I’d be remiss if I didn’t at least mention the fact that this week ten years ago, I endured what was the beginning of a three-month period of a hostile work environment (one that was already not-so-optimal to begin with). It was brought on by my then immediate supervisor’s paranoia and jealousy, and intensified by his then undisclosed bipolar disorder. I’ve written about my three years of hell with Ken before on this blog, most notably in “The Messiah Complex At Work, Part 1″ from a couple of years ago.
What I haven’t really discussed at all was how I felt about all of this as I went through it. As a man, as a Black man, as a person who believed in social justice, including in a workplace in which we funded social justice projects. I’d only been accused of sexual harassment one other time, by a boss whose best friend had been harassing me at work for the better part of two months, in the early part of ’89. Now, fourteen years later, here was Ken, at an HR meeting he set up, accusing me of saying things that I never said, of thoughts that I never had.
I was already used to being guilty before being innocent. With police. In a public setting, like a supermarket or bookstore. But not at work, and for the most part, not while I was at Pitt or Carnegie Mellon. Why? Because I tended to be at my most guarded while at work back then. In fact, during an exit interview the year before, a former program assistant at New Voices said that I needed to be “more open” at work if a team like ours was ever to reach its full potential. She may have been right. If only I had bosses who were more open, more relaxed, less accusatory, and in Ken’s case, on his meds.
There are few things worse in one’s job or career than reckless false accusations. Even if proven completely untrue, there are some who’ll choose to look at those accused with less trust and more suspicion. And Ken, for all of his bluster about social justice, had proven himself to be as much of a bigot as former executive director at Presidential Classroom, an openly admitted bigot. He could’ve accused me of insubordination, of wanting his job, of not doing my job well enough. Instead, Ken relied on the whole hyper-sexualized Black male motif, as if my testosterone was dripping right out of my penis, like some animal in heat.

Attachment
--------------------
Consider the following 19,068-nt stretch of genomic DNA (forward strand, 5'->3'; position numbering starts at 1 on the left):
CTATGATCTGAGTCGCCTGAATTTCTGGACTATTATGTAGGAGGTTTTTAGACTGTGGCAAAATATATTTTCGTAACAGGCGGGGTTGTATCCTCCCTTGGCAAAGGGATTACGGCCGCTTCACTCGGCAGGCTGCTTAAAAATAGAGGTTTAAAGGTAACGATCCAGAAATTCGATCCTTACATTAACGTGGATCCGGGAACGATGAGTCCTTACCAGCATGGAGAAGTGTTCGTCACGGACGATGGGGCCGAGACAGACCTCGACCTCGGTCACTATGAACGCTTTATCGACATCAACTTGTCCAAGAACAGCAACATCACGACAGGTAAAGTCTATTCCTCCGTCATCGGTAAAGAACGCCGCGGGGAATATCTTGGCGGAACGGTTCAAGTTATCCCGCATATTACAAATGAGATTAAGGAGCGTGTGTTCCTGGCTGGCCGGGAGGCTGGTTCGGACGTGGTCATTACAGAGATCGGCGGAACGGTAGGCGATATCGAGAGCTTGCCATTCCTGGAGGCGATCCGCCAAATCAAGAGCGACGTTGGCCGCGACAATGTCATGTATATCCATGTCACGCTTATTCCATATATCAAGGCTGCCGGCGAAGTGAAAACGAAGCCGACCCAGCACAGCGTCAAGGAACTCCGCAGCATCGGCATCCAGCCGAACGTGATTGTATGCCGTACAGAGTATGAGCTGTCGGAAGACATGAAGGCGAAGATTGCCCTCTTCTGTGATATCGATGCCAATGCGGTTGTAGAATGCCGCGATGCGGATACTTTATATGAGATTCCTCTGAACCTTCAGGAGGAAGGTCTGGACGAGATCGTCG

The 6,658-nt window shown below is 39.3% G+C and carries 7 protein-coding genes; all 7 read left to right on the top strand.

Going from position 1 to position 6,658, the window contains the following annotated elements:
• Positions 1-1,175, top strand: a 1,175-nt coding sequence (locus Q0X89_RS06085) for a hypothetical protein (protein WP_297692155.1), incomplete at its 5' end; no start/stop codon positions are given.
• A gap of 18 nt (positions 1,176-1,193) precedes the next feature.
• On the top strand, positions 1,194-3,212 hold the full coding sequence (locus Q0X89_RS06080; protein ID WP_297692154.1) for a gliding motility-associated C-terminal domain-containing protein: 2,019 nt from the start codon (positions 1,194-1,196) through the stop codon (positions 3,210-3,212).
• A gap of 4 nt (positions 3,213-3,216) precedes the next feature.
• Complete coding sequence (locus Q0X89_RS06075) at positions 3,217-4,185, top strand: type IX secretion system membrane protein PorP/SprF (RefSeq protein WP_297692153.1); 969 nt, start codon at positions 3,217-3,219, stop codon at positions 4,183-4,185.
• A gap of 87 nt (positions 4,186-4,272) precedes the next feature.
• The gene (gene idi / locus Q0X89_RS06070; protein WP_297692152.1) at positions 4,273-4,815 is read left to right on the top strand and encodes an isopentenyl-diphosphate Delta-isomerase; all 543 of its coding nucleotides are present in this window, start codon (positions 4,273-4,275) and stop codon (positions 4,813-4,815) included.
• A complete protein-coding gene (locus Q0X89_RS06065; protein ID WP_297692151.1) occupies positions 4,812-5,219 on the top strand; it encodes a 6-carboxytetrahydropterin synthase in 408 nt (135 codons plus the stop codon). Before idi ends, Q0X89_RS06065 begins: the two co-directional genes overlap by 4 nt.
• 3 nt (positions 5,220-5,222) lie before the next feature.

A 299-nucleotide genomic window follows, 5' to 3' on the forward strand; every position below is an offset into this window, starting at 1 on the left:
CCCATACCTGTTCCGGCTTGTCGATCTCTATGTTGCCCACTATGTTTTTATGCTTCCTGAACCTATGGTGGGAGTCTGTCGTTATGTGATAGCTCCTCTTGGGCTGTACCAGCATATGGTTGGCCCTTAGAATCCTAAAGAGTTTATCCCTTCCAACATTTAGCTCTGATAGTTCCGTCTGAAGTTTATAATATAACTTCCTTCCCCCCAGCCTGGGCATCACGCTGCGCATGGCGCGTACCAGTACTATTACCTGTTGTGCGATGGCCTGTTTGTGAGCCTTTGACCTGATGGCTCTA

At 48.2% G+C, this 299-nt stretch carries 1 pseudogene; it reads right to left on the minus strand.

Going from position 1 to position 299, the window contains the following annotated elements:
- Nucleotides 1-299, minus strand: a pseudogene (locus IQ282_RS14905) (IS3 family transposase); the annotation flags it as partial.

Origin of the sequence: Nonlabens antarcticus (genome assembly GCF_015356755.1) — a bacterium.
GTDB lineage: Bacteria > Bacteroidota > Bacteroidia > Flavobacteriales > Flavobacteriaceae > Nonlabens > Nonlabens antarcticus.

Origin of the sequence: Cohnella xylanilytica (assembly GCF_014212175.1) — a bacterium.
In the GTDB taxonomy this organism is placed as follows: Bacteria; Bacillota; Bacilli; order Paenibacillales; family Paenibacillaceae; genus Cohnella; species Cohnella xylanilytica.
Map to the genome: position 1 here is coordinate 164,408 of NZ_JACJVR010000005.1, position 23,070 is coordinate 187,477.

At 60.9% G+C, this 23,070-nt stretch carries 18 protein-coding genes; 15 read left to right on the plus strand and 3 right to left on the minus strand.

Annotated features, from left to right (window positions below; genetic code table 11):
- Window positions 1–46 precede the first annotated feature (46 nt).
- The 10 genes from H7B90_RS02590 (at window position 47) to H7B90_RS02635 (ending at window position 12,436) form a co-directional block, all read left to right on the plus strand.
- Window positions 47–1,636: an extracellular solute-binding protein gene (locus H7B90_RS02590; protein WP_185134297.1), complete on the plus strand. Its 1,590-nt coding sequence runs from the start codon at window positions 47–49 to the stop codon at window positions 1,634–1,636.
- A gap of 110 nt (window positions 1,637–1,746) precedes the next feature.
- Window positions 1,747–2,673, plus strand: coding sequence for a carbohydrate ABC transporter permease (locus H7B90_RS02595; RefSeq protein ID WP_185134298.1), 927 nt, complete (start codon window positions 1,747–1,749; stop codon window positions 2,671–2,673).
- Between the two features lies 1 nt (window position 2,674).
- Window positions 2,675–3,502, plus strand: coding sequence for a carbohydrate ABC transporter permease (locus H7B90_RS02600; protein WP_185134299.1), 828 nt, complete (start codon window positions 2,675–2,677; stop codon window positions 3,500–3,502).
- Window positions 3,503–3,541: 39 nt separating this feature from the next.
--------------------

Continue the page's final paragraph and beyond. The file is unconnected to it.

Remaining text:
Of course, some of you will say, “He had untreated bipolar disorder. He didn’t know what he was doing. Cut him some slack.” No, I can’t and I won’t. As I’ve noted in another post regarding Ken’s condition, bipolar disorder doesn’t equal insanity or irrational behavior necessarily. I worked for Westchester County Department of Community Mental Health between ’89 and ’92, and for Western Psychiatric Institute & Clinic at Pitt between ’89 and ’91. I became pretty good at understanding the Diagnostic and Statistical Manual for Mental Disorders. I did learn a thing or two from having Dr. Juan Mezzich as a boss while I worked at Western Psych between my junior year and first year of grad school at Pitt.
One of the things I learned was that bipolar disorder generally exaggerates existing thoughts and behaviors. The psychosis can often be exasperated by stressful situations. For those with the illness, the highs are way too high, the lows so low that suicidal thoughts can become prevalent. If one tends to be paranoid, the paranoia becomes heightened, as was the case with Ken. Still, even with bipolar disorder, he was acting on his bigoted and paranoia template, there long before bipolar disorder manifested itself in him as an adult.
I understood all of this, even as I went through months of accusations and arbitrary changes to my work schedule. But that didn’t mean that there wasn’t a part of me that felt rage, wanted revenge, wanted to take the physically and emotional stunted twerp and stuff him in a garbage can. Or that I didn’t come to work at AED every day between November ’03 and February ’04 with thought that I should just quit, turn around, go home, watch my newborn son Noah and figure out my next step. Most of all, there were times I wanted to choke Ken until he told the truth, that he was a jealous-hearted bastard who lied about me to HR in order to put me in my place as a Black guy working under a White guy.
But I didn’t. I didn’t because I knew that I was right. I knew, somehow, that things would work out in my favor. I knew that God and the universal would vindicate me. If my life is proof of anything, it’s proof that my truth wins out in the end. Those thoughts dictated my actions and counteracted any feelings of rage or violence I had during those cloudy days. To Jonathan Martin and so many others out there, I think I know how you feel right now. Please hang in there, and hang on to the truth.